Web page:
The three tracks from Ohio based doom/noise rock band Night Goat are immense. ‘Inverted Burial’ fills the better part of four minutes by switching between a sparse riff complimented by a spooky vocal. This comes across like a cross between a deep cut from Sonic Youth and some kind of voodoo hex. Whatever it is, it really captures the band’s more atmospheric elements very well. Naturally for a band named after a Melvins song, there’s also a reasonable amount of oppressive heaviness here too, and during what passes for a chorus hook, guitarist Chris Bentley unleashes a huge sludgebeast of a riff, designed to bludgeon the listener repeatedly with every passing chord. Moving into ‘Possession’, Night Goat crank up their arsenal of riffs to create this release’s standout track. A raw, DIY production gives everything a huge echo and with vocalist Julia Bentley half buried in the end mix, her performance takes on even more of an other worldly vibe. Hearing it is like hearing an early Stooges track reworked by ‘Zodiac’ era Melvins and then left in the hands of L7. The relentless groove combines garage rock chords and stoner rock fuzz to unleash a brilliant lo-fi end sound that gives a perfect example of a band just going for it at every turn. With a fierce lead guitar applied en route, this is a grungy noise rock affair that has a huge retro heart.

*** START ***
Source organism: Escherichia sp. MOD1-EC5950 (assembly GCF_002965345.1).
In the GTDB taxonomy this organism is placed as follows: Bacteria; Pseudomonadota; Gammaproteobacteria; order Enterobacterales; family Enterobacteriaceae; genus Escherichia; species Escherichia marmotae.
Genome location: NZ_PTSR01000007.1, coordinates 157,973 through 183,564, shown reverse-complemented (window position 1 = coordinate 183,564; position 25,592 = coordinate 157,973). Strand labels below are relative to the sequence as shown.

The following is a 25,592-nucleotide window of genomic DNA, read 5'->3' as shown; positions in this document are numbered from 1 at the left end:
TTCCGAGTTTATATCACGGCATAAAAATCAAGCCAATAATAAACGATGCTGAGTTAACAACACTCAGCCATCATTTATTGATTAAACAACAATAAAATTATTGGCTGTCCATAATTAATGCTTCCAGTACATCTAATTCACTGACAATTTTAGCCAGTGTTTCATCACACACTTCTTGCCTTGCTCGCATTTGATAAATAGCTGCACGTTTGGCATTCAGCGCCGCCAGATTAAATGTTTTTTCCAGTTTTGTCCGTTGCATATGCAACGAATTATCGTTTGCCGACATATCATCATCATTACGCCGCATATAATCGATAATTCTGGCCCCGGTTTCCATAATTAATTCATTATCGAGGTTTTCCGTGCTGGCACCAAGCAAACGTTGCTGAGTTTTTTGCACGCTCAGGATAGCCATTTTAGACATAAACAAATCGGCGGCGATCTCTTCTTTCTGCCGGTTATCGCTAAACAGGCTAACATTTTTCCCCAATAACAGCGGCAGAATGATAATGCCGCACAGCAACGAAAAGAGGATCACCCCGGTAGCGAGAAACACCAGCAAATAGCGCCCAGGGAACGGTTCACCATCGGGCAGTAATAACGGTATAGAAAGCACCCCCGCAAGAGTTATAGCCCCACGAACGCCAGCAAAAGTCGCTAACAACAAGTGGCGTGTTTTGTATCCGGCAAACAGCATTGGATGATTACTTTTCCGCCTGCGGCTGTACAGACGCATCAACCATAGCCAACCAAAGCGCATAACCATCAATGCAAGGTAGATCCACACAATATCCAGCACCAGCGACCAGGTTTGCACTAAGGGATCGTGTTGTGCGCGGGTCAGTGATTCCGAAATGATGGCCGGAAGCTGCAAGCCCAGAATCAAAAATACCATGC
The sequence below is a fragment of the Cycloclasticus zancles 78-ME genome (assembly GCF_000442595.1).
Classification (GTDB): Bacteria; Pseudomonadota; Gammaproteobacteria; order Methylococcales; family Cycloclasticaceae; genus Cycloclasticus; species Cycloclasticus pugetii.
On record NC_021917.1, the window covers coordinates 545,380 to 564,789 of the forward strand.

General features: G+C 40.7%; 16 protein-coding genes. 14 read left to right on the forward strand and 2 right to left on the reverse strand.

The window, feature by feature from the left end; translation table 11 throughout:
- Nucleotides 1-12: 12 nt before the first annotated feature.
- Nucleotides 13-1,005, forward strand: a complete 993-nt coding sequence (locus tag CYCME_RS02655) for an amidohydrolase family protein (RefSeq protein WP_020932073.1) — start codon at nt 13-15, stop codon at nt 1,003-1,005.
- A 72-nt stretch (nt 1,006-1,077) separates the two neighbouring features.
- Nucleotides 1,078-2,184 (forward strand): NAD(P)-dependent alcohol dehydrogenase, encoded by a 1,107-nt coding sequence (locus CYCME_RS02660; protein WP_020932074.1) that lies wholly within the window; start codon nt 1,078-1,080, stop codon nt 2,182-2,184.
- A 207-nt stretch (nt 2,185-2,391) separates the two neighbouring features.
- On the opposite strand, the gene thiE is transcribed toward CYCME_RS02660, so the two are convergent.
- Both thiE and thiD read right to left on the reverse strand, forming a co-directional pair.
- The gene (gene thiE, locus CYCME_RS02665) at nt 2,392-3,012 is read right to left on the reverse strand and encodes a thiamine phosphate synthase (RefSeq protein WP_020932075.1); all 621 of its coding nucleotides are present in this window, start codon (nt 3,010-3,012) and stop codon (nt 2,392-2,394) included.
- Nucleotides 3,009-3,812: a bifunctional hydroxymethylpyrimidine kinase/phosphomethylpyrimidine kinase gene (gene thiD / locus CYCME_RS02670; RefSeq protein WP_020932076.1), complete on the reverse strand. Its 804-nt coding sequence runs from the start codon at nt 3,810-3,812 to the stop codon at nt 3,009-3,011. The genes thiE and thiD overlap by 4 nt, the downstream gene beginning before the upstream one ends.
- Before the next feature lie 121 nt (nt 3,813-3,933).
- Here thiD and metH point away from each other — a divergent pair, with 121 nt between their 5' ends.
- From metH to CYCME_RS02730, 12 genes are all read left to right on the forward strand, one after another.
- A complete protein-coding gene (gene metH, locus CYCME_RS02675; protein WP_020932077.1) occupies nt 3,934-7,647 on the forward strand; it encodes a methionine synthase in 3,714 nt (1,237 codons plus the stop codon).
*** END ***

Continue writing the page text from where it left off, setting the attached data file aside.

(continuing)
Finally, Night Goat allow their moodier side to take over when ‘Cult’ flaunts a punchy bass and shrill guitar effects to underscore a brilliant dual male female vocal. More goth than their usual sound, it’s great to hear them branching out. There’s a great deal to enjoy here: a compliment of tribal drums underscore a repeated refrain that becomes infectious from the second or third play; a crooning voice reinforces Night Goat’s most gothic traits and a few heavy riffs that recall the earlier Melvins are on hand for some genuinely heavy lifting. For those who might not enjoy the idea that bits of the performance resemble a dour hybrid of Fields of The Nephilim and Sonic Youth, (although that would show a severe lapse in taste), the chorus will be enough alone to make this enjoyable. With an ascending guitar riff, a shouted refrain and a wall of sound that will be unmistakable for fans of their 2019 LP ‘Milk’, this offers a great addition to the Night Goat catalogue…and is easily the standout track from this split release.

Whether or not the names Ghost:hello and Night Goat are already on your radar, if you’re a fan of the noisier end of stoner rock and/or grungier end of the noise rock spectrum, you’ll want to hear this. ‘Cult’ and the live take of ‘Burnout’ are recommended for first time listeners and for the bigger fan of either of these Ohio noise-makers, the cost of a download certainly won’t be money wasted.

October 2020